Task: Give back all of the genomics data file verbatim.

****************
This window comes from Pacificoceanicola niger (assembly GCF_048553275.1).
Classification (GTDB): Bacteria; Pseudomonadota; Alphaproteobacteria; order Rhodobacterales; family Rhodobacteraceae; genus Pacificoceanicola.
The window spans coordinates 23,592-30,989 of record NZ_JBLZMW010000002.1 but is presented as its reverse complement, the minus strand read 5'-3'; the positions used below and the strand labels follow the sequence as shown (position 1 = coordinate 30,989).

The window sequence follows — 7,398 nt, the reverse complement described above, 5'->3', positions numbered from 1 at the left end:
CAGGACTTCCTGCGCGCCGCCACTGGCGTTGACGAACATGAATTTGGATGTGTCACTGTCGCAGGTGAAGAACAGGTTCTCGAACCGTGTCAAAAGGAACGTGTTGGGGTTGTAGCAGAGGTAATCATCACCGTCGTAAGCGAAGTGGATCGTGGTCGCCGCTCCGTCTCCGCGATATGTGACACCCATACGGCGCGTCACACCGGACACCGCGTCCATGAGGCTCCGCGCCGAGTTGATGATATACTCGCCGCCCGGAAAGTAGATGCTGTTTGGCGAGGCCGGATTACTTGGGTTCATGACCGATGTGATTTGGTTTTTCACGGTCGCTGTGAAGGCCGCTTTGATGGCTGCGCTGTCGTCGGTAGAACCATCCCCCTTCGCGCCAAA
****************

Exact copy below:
This window comes from Pacificoceanicola niger (assembly GCF_048553275.1).
Classification (GTDB): Bacteria; Pseudomonadota; Alphaproteobacteria; order Rhodobacterales; family Rhodobacteraceae; genus Pacificoceanicola.
The window spans coordinates 23,592-30,989 of record NZ_JBLZMW010000002.1 but is presented as its reverse complement, the minus strand read 5'-3'; the positions used below and the strand labels follow the sequence as shown (position 1 = coordinate 30,989).

The window sequence follows — 7,398 nt, the reverse complement described above, 5'->3', positions numbered from 1 at the left end:
CAGGACTTCCTGCGCGCCGCCACTGGCGTTGACGAACATGAATTTGGATGTGTCACTGTCGCAGGTGAAGAACAGGTTCTCGAACCGTGTCAAAAGGAACGTGTTGGGGTTGTAGCAGAGGTAATCATCACCGTCGTAAGCGAAGTGGATCGTGGTCGCCGCTCCGTCTCCGCGATATGTGACACCCATACGGCGCGTCACACCGGACACCGCGTCCATGAGGCTCCGCGCCGAGTTGATGATATACTCGCCGCCCGGAAAGTAGATGCTGTTTGGCGAGGCCGGATTACTTGGGTTCATGACCGATGTGATTTGGTTTTTCACGGTCGCTGTGAAGGCCGCTTTGATGGCTGCGCTGTCGTCGGTAGAACCATCCCCCTTCGCGCCAAA